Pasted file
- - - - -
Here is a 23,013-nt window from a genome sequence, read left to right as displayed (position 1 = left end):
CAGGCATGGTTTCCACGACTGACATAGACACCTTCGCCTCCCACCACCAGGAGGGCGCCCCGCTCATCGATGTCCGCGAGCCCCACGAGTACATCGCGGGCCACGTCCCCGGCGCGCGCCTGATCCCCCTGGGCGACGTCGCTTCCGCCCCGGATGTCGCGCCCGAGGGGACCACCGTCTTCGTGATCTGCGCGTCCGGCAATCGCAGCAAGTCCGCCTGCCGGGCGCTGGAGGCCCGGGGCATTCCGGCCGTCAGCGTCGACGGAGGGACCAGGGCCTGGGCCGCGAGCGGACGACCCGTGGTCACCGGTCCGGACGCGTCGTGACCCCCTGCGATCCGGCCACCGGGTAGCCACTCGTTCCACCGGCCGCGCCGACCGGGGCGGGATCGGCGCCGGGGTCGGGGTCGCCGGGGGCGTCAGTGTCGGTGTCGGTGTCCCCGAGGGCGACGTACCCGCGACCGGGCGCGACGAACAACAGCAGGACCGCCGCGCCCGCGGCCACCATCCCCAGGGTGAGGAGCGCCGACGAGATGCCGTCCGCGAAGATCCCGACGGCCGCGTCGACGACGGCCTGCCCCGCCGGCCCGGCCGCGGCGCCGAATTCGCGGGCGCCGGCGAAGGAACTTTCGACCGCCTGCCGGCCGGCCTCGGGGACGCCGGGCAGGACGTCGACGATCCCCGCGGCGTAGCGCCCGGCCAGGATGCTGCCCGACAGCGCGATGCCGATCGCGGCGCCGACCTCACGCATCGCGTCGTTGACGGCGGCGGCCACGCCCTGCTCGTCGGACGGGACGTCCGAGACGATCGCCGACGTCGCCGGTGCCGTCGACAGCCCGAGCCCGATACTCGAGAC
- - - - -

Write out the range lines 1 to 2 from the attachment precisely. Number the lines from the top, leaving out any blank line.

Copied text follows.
Here is a 23,013-nt window from a genome sequence, read left to right as displayed (position 1 = left end):
CAGGCATGGTTTCCACGACTGACATAGACACCTTCGCCTCCCACCACCAGGAGGGCGCCCCGCTCATCGATGTCCGCGAGCCCCACGAGTACATCGCGGGCCACGTCCCCGGCGCGCGCCTGATCCCCCTGGGCGACGTCGCTTCCGCCCCGGATGTCGCGCCCGAGGGGACCACCGTCTTCGTGATCTGCGCGTCCGGCAATCGCAGCAAGTCCGCCTGCCGGGCGCTGGAGGCCCGGGGCATTCCGGCCGTCAGCGTCGACGGAGGGACCAGGGCCTGGGCCGCGAGCGGACGACCCGTGGTCACCGGTCCGGACGCGTCGTGACCCCCTGCGATCCGGCCACCGGGTAGCCACTCGTTCCACCGGCCGCGCCGACCGGGGCGGGATCGGCGCCGGGGTCGGGGTCGCCGGGGGCGTCAGTGTCGGTGTCGGTGTCCCCGAGGGCGACGTACCCGCGACCGGGCGCGACGAACAACAGCAGGACCGCCGCGCCCGCGGCCACCATCCCCAGGGTGAGGAGCGCCGACGAGATGCCGTCCGCGAAGATCCCGACGGCCGCGTCGACGACGGCCTGCCCCGCCGGCCCGGCCGCGGCGCCGAATTCGCGGGCGCCGGCGAAGGAACTTTCGACCGCCTGCCGGCCGGCCTCGGGGACGCCGGGCAGGACGTCGACGATCCCCGCGGCGTAGCGCCCGGCCAGGATGCTGCCCGACAGCGCGATGCCGATCGCGGCGCCGACCTCACGCATCGCGTCGTTGACGGCGGCGGCCACGCCCTGCTCGTCGGACGGGACGTCCGAGACGATCGCCGACGTCGCCGGTGCCGTCGACAGCCCGAGCCCGATACTCGAGAC